• The song "Abdul Abulbul Amir" by Irish music hall performer Percy French was inspired by the Crimean War and reduces it to two fighters, the Turk Abdul and the Russian soldier Ivan Skavinsky Skivar, who duel over a triviality and both die, accomplishing nothing.
    • The Irish music song "The Kerry Recruit" deals with the experiences of a young man from Kerry who fights in the war.

See also



  1. ^ Военная Энциклопедия, М., Воениздат 1999, т.4, стр.315
  2. ^ a b Napoleon III, Pierre Milza, Perrin edition, 2004
  3. ^ John Sweetman, Crimean War, Essential Histories 2, Osprey Publishing, 2001, ISBN 1 84176 186 9, p.89
  4. ^ Военная Энциклопедия, М., Воениздат 1999, т.4, стр.317
  5. ^ Clive Pointing, The Crimean War: The Truth Behind the Myth, Chatto & Windus, London, 2004, ISBN 0 7011 7390 4, p.344
  6. ^ Зайончковский А. М. Восточная война 1853—1856. СПб:Полигон, 2002
  7. ^ a b c Kinglake (1863:354)
  8. ^ a b Sweetman (2001:7)
  9. ^ Royle. Preface
  10. ^ Oxford Dictionary of National Biography.
  11. ^ a b Royle. Pg 19
  12. ^ Royle. Pg 20
  13. ^ Royle. Pg 21
  14. ^ Jelavich, Barbara (2004). Russia's Balkan Entanglements, 1806-1914. Cambridge, England: Cambridge University Press. pp. 118–122. ISBN 9780521522502. 
  15. ^ Kinglake (1863:195)
  16. ^ Encyclopædia Britannica: Crimean War. 1994. 
  17. ^ Correspondent (28 March 1854). "In the House of Lords". The Morning Chronicle: p. 4. 
  18. ^ Kinglake (1863:463–4)
  19. ^ Mining in the Crimean War
  20. ^ Mikhail Vysokov: A Brief History of Sakhalin and the Kurils: [1]
  21. ^ Moon, David (2001). The Abolition of Serfdom in Russia, 1762-1907. Harlow, England: Pearson Education. pp. 49–55. ISBN 058229486X. 
  22. ^
  23. ^
  24. ^
  25. ^
  26. ^
  27. ^


  • Bridge and Bullen, The Great Powers and the European States System 1814-1914, (Pearson Education: London), 2005
  • Bamgart, Winfried The Crimean War, 1853-1856 (2002) Arnold Publishers ISBN 0-340-61465-X
  • Ponting, Clive The Crimean War (2004) Chatto and Windus ISBN 0-7011-7390-4
  • Pottinger Saab, Anne The Origins of the Crimean Alliance (1977) University of Virginia Press ISBN 0-8139-0699-7
  • Rich, Norman Why the Crimean War: A Cautionary Tale (1985) McGraw-Hill ISBN 0-07-052255-3
  • Royce, Simon The Crimean War and its place in European Economic History (2001) University of London Press ISBN 0-3825-2868-6
  • Royle, Trevor Crimea: The Great Crimean War, 1854-1856 (2000) Palgrave Macmillan ISBN 1-4039-6416-5
  • Schroeder, Paul W. Austria, Great Britain, and the Crimean War: The Destruction of the European Concert (1972) Cornell University Press ISBN 0-8014-0742-7
  • Turkey Treaties between Turkey and foreign powers, 1535-1855. Compiled by the librarian and keeper of the papers, Foreign Office (1855) -
  • Wetzel, David The Crimean War: A Diplomatic History (1985) Columbia University Press ISBN 0-88033-086-4
  • Russell, William Howard, "The Crimean War: As Seen by Those Who Reported It". Baton Rouge LA. :Louisiana State University Press, 2009 ISBN 978-0-8071-3445-0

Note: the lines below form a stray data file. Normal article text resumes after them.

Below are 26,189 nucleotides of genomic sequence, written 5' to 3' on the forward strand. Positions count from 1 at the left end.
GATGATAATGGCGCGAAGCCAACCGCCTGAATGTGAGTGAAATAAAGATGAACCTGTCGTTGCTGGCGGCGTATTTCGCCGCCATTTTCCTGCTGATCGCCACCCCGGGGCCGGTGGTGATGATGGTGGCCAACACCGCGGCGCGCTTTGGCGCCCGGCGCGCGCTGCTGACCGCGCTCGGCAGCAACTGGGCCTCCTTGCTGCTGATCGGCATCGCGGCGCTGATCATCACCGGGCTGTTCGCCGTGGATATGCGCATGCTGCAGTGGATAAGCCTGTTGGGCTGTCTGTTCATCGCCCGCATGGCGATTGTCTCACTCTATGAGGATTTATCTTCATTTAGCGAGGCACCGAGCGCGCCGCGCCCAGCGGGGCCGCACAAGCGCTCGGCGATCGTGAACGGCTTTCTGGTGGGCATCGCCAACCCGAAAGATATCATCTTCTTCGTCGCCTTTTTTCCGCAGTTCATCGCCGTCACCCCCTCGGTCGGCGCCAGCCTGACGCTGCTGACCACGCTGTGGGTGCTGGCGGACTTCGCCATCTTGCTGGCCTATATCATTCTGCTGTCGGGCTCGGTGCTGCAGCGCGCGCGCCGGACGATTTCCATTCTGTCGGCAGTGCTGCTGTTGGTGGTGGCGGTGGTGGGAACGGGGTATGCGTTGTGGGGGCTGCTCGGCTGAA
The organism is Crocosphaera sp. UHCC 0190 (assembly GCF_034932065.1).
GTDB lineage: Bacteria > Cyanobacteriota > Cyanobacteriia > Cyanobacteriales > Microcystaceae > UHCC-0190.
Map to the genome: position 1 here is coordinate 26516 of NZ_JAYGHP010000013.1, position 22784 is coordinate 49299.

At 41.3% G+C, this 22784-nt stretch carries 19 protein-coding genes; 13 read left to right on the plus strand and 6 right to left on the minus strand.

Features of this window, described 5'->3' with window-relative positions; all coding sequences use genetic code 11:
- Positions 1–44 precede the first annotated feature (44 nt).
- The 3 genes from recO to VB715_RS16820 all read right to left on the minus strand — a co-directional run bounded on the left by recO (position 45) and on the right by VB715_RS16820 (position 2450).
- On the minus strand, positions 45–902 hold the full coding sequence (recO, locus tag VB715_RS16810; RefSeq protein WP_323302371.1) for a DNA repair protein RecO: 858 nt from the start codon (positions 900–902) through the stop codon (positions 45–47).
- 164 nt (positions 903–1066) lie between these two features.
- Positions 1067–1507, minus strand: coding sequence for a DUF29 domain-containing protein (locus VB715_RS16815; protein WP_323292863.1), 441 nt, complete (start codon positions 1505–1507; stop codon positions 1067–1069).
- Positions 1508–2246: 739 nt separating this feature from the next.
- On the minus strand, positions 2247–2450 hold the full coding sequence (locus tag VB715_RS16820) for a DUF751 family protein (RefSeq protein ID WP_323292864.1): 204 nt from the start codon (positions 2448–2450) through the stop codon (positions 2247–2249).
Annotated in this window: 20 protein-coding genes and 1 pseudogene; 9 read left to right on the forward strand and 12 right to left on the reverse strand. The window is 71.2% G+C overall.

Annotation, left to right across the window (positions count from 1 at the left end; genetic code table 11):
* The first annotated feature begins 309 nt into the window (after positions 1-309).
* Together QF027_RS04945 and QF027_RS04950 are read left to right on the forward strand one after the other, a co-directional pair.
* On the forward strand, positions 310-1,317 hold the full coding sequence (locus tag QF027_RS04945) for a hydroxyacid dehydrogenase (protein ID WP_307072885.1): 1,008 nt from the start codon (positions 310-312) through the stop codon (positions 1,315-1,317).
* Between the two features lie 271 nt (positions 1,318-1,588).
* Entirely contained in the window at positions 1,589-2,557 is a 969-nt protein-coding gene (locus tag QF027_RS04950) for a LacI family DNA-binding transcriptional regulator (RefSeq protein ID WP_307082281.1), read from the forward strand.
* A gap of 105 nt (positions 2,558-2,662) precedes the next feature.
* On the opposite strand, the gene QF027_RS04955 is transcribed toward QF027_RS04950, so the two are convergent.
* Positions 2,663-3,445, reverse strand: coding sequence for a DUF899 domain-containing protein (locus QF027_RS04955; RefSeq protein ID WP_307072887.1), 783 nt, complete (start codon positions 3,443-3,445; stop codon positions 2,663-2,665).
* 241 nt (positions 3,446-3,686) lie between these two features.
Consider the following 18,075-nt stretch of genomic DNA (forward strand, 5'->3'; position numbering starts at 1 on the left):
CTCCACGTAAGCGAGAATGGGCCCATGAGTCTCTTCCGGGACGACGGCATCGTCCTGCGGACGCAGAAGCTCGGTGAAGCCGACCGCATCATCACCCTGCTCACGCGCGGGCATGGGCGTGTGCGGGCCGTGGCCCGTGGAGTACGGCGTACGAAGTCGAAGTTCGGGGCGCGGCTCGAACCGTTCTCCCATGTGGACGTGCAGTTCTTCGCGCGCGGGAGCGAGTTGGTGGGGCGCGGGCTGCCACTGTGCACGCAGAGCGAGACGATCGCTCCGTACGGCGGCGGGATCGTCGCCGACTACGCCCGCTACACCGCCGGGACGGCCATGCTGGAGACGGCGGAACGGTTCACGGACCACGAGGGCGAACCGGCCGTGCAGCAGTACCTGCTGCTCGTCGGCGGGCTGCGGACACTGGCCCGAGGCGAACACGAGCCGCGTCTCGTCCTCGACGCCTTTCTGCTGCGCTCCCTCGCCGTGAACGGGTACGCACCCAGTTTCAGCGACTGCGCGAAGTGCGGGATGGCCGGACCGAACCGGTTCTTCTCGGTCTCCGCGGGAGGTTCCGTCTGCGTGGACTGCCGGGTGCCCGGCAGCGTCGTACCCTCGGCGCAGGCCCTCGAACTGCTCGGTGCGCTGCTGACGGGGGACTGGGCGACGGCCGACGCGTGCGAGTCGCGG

• Walter Zander, Israel and the Holy Places of Christendom, (Weidenfield & Nicolson), 1971

Further reading

  • Hamley, The War in the Crimea, (London, 1891)
  • Kinglake, The Invasion of the Crimea, (nine volumes, London, 1863-87)
  • Kovalevski, Der Krieg Russlands mit der Türkei in den Jahren 1853-54, (Leipzig, 1869)
  • Lodomir, La guerre de 1853-56, (Paris, 1857)
  • Marx, The Eastern Question, 1853-56, (translated by E. M. and E. Aveling, London, 1897)
  • Rein, Die Teilnahme Sardiniens am Krimkrieg und die öffentliche Meinung in Italien, (Leipzig, 1911)
  • Russell, The War in the Crimea, 1854-56, (London, 1855-56)

External links

1911 encyclopedia

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Simple English

The Crimean War (18531866), also called the Eastern War (Russian: Восточная война), was a war fought between Russia and France, the United Kingdom, the Kingdom of Sardinia and the Ottoman Empire on the other side. Most of the fighting happened in the Crimean Peninsula, with other fighting in western Turkey, and around the Baltic Sea.

The Crimean War is sometimes called the first "modern" war, since the weaponry and tactics used had never been seen before and affected all other wars after it.[1] It was also the first war where a telegraph was used to quickly give information to a newspaper.[2]



The Crimean War was a very important point in the history of warfare. It was not only different in the weapons it used, it was also the first war related to by press, by photography and journalists. Another very important factor was that it was the first war with real field hospitals, started by Florence Nightingale. A defeat by Russia in the war caused increased development of weaponry and the emancipation (breaking down serfdom) in 1861.